1022YellowWheatinFallsr.cfm 1022YellowWheatinFallsr.cfm Yellow wheat in fall has several causes
Home News Livestock Crops Markets Hay, Range & Pasture Home & Family Classifieds Resources This Week's Journal



Farm Survey


AgriMartin
Journal Getaways


Reader Comment:
by Wheat_Harvest movie

"Thanks so much for the article! These are the types of people we hope to"....Read the story...
Join other discussions.

Yellow wheat in fall has several causes


Dry weather and other factors can cause wheat to be yellowish or pale in the fall, instead of a nice, healthy green. When that happens, producers want to know why, said Jim Shroyer, Kansas State University Research and Extension crop production specialist.

Shroyer said the common reasons for yellow wheat in fall are:

--Poor root growth. This may be due to dry soils or poor seedbed conditions at planting time. If the plants have been emerged for several weeks or more and if they can be pulled up easily and have only a couple primary roots visible, then the plants' root systems are not extensive enough to provide enough nutrients.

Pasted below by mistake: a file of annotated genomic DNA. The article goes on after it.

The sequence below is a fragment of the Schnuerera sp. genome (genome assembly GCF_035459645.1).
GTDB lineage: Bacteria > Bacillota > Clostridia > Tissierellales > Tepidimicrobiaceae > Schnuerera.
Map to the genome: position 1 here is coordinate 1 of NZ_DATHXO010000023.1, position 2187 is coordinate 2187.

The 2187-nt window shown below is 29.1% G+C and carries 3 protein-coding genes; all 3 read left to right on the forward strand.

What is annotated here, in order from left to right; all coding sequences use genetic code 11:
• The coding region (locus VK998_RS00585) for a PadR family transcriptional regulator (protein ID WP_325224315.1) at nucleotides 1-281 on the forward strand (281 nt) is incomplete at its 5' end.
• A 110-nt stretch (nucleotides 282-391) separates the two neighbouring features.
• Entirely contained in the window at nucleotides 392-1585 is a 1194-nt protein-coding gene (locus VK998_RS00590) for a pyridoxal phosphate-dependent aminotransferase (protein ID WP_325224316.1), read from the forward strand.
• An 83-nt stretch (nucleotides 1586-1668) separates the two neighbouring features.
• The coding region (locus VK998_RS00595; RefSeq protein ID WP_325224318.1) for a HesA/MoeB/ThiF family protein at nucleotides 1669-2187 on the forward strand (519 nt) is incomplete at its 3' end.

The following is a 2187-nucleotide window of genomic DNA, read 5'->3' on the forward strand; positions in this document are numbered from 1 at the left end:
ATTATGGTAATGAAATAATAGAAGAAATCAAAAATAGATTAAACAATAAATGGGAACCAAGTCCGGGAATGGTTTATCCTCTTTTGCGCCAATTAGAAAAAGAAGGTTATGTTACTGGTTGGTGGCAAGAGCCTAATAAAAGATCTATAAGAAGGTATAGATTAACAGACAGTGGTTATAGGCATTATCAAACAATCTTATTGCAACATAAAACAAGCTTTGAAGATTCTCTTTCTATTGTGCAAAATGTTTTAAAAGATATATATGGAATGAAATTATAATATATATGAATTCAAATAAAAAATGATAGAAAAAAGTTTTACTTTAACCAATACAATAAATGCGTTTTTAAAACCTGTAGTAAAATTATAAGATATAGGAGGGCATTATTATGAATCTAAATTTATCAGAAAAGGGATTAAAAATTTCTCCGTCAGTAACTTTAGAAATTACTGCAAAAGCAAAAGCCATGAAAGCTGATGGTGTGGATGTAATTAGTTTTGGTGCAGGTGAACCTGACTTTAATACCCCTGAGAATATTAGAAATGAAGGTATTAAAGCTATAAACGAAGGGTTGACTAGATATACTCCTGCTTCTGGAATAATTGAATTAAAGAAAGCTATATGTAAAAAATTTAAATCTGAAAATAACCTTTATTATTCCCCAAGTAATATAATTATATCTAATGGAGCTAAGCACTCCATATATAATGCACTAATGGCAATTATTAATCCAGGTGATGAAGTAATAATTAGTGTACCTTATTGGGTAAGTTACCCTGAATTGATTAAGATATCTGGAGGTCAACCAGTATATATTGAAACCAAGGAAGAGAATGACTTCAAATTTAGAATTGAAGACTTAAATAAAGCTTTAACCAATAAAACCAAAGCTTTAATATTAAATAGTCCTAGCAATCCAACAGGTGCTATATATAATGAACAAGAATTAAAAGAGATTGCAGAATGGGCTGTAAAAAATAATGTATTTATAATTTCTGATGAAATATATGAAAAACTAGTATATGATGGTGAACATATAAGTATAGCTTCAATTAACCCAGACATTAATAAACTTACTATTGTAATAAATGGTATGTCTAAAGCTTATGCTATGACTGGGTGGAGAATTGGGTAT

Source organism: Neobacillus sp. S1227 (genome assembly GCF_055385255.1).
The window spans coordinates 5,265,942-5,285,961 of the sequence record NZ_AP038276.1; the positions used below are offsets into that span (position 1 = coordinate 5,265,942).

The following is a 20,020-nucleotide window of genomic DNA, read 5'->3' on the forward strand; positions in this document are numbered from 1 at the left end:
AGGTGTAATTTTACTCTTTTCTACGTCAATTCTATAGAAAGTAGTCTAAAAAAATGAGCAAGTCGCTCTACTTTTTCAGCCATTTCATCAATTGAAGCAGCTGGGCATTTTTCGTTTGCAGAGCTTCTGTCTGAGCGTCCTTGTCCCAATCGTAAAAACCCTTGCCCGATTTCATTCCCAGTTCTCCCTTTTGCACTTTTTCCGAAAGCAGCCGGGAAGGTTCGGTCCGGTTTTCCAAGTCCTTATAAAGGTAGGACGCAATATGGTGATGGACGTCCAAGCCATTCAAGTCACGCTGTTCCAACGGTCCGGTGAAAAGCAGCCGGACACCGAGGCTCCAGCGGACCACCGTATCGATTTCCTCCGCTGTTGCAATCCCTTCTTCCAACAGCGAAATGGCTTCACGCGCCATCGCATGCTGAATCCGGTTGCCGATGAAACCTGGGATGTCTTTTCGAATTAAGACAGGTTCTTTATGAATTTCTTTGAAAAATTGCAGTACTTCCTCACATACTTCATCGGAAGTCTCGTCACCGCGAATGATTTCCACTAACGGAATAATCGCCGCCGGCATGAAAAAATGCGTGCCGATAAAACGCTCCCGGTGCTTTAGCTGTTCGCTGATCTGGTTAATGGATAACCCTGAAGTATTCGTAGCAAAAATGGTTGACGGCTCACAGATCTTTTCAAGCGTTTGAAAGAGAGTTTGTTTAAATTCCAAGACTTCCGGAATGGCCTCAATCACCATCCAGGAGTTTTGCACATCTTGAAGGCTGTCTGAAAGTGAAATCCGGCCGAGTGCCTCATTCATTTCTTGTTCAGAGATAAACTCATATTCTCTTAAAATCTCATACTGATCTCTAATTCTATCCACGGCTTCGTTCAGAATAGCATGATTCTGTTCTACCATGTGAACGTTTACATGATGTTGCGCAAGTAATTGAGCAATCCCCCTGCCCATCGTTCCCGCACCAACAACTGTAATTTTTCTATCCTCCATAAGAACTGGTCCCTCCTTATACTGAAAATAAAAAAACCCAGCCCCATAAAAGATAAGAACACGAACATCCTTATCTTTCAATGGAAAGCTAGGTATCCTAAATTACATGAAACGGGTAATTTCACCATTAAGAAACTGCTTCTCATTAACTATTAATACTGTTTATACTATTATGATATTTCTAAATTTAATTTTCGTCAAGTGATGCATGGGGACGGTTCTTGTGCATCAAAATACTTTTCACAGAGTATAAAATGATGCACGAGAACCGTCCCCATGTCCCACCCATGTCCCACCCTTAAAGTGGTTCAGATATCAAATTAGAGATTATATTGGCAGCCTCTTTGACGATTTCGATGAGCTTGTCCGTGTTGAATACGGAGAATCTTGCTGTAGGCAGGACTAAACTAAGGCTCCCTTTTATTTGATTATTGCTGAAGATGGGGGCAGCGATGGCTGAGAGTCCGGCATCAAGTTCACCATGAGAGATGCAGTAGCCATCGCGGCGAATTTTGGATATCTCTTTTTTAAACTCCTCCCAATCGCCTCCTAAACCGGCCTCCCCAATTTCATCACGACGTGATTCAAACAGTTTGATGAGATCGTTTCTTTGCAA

--Nitrogen deficiency. Nitrogen deficiency causes an overall yellowing of the plant, with the lower leaves' dying from the tips inward. Nitrogen deficiency in the fall also results in reduced tillering, top growth and root growth. The primary causes of this kind of nitrogen deficiency are insufficient fertilizer rates, leaching from heavy rains, and the presence of heavy amounts of crop residue that immobilize nitrogen.

--Leaf rust or tan spot. If leaf rust infects young seedlings in the fall, the plants may turn yellowish; fall infections of leaf rust are not common in Kansas but can occur. Tan spot also can cause wheat to turn yellow in the fall. Treating fields in the fall for leaf rust or tan spot rarely if ever pays, even if those diseases do cause yellowing, because cold temperatures in the winter normally cure the problem.

--Low temperatures. When temperatures are quite cold at the time wheat emerges, the result can be yellow banding on the leaves. If so, the symptoms should eventually fade away.



Google
 
Web hpj.com

Copyright 1995-2014.  High Plains Publishers, Inc.  All rights reserved.  Any republishing of these pages, including electronic reproduction of the editorial archives or classified advertising, is strictly prohibited. If you have questions or comments you can reach us at
High Plains Journal 1500 E. Wyatt Earp Blvd., P.O. Box 760, Dodge City, KS 67801 or call 1-800-452-7171. Email: webmaster@hpj.com

 

Archives Search



Inside Futures

Editorial Archives

Browse Archives